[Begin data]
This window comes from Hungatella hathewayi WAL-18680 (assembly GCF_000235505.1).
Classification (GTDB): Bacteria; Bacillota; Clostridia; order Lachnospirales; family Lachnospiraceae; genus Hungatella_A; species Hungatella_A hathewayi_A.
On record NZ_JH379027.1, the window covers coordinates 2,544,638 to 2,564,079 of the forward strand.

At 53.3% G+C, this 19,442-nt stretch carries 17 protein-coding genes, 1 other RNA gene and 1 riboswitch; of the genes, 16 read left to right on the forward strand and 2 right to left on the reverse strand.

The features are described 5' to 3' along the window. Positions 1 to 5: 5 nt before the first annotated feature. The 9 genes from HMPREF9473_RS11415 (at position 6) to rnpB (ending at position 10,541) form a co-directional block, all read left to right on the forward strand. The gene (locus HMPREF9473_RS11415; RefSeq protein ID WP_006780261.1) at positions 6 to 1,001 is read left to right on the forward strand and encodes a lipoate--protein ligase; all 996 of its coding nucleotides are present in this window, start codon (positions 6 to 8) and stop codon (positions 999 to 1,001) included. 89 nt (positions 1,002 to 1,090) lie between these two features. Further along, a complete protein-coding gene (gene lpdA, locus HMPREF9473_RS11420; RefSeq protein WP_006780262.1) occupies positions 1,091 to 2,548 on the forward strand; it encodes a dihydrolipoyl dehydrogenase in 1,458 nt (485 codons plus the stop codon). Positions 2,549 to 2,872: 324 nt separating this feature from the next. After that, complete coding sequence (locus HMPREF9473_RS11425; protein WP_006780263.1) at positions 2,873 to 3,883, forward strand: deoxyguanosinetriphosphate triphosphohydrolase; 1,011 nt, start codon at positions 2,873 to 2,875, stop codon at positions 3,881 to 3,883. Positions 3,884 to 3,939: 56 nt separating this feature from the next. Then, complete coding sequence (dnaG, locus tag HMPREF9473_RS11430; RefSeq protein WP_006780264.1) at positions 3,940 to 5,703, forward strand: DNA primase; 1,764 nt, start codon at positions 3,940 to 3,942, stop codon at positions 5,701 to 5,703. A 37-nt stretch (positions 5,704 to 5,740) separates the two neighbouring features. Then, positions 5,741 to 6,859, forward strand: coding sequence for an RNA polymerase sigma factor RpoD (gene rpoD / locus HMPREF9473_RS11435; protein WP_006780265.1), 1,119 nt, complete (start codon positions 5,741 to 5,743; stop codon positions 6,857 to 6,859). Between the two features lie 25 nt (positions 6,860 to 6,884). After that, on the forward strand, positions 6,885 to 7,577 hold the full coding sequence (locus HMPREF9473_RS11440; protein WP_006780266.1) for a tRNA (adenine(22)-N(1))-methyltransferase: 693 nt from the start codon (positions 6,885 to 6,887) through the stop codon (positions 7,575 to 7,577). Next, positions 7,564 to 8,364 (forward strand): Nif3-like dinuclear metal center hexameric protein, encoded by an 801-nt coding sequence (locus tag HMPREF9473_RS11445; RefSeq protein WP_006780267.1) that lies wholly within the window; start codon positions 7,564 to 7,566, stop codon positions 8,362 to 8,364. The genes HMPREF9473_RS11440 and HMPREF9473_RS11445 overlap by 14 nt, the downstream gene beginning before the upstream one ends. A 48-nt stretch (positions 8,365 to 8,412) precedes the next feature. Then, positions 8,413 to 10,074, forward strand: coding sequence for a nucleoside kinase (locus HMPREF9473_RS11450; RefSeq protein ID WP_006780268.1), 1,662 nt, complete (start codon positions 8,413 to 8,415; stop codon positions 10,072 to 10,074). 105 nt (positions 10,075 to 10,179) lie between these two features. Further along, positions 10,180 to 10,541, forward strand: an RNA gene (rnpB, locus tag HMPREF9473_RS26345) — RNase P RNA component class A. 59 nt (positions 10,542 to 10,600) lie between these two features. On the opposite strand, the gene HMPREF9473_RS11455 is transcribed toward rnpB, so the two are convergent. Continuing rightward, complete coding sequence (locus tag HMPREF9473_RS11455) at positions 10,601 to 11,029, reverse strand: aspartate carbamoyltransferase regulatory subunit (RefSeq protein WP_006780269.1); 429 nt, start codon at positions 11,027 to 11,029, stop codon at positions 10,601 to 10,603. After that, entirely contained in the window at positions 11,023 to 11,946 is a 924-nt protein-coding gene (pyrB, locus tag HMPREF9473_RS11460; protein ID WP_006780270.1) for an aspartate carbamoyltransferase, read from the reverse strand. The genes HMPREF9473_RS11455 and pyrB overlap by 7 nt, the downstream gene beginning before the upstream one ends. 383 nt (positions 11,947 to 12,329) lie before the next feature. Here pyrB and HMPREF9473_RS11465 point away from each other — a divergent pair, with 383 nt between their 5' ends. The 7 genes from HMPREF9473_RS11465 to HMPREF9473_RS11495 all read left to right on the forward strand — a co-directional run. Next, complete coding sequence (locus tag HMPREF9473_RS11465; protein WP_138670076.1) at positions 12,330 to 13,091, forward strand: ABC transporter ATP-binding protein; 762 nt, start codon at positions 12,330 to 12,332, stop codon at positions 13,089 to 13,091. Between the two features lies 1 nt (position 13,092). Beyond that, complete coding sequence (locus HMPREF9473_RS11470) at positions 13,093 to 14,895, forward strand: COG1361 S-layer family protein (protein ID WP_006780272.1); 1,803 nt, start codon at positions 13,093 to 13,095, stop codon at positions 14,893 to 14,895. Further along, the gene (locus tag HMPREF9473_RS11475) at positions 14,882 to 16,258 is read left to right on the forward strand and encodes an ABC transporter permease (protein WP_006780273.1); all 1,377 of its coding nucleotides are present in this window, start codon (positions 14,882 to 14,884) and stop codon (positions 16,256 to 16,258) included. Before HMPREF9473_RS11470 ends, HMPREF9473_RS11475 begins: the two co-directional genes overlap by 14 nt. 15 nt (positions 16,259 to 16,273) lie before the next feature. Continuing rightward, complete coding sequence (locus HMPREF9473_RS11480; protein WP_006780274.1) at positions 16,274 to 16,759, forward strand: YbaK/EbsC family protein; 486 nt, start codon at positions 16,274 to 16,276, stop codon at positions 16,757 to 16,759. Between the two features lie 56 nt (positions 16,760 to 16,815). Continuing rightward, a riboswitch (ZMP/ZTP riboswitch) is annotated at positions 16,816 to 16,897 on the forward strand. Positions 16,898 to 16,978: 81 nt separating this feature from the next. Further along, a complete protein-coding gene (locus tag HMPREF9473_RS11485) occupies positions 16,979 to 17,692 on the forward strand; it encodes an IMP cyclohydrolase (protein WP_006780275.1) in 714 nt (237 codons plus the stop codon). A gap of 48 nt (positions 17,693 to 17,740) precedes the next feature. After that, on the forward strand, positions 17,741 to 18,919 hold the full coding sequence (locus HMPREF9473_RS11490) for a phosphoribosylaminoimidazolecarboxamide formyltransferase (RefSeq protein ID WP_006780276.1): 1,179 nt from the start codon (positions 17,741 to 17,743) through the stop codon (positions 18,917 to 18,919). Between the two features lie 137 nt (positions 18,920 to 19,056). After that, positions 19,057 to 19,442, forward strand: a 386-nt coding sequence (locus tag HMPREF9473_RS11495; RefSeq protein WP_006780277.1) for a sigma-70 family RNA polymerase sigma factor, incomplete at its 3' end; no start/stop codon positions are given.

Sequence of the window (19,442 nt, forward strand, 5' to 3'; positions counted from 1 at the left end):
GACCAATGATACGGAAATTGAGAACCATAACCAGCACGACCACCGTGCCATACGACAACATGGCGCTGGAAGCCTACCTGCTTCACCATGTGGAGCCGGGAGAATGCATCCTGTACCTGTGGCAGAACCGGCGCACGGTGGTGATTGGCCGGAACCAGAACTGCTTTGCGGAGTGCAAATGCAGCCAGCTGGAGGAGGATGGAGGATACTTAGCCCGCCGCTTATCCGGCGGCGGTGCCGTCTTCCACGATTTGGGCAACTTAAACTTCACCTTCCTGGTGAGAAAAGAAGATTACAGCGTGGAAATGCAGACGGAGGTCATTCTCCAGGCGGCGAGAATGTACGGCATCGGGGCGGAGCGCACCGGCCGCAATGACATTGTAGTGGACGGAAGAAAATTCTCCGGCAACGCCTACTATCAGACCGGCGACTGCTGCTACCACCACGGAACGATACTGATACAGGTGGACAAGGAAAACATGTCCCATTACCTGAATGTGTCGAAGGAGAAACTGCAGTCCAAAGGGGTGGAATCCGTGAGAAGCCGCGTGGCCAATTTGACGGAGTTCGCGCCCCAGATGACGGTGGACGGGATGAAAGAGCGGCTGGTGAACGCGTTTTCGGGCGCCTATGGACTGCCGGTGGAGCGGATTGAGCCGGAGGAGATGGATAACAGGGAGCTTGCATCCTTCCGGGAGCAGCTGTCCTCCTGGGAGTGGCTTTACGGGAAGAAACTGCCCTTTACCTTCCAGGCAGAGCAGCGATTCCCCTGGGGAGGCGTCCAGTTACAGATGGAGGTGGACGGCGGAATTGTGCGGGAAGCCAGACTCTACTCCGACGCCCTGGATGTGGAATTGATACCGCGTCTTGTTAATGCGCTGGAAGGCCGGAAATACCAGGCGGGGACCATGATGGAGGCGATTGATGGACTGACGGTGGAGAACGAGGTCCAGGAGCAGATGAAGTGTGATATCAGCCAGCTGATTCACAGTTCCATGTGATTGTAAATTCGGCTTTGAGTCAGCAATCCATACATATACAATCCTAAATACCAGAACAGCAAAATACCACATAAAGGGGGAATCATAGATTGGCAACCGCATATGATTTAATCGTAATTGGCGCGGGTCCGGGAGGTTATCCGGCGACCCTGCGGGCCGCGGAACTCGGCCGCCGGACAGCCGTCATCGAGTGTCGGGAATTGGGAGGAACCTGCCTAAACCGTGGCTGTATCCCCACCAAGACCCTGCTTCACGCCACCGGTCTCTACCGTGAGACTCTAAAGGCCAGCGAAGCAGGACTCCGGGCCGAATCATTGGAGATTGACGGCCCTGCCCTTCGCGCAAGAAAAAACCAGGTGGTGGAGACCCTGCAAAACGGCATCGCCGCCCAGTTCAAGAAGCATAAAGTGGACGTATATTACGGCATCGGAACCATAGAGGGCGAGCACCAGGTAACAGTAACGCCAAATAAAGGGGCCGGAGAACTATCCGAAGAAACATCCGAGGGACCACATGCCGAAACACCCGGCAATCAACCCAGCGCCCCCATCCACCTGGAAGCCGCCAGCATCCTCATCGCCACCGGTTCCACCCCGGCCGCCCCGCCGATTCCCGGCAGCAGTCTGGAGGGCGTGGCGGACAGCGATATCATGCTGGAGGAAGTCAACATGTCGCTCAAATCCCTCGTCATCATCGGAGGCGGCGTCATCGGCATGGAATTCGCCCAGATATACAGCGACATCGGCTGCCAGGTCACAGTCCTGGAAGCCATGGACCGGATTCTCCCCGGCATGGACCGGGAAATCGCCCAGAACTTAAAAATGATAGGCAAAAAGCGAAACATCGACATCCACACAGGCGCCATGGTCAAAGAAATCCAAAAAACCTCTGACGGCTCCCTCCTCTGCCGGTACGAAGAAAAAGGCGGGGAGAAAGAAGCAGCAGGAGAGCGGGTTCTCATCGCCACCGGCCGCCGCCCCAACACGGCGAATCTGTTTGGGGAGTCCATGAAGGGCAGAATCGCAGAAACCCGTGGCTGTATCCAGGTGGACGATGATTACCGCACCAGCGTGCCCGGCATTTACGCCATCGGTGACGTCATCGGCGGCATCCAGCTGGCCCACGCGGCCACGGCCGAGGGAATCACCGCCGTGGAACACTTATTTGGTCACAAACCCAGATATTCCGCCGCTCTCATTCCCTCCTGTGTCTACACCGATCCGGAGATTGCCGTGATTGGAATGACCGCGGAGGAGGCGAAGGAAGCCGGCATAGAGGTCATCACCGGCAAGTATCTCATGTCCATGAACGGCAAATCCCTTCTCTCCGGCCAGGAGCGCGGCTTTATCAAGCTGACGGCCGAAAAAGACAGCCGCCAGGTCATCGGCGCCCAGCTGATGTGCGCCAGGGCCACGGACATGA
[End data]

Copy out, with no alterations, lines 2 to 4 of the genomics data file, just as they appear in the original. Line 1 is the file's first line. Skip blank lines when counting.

Classification (GTDB): Bacteria; Bacillota; Clostridia; order Lachnospirales; family Lachnospiraceae; genus Hungatella_A; species Hungatella_A hathewayi_A.
On record NZ_JH379027.1, the window covers coordinates 2,544,638 to 2,564,079 of the forward strand.

At 53.3% G+C, this 19,442-nt stretch carries 17 protein-coding genes, 1 other RNA gene and 1 riboswitch; of the genes, 16 read left to right on the forward strand and 2 right to left on the reverse strand.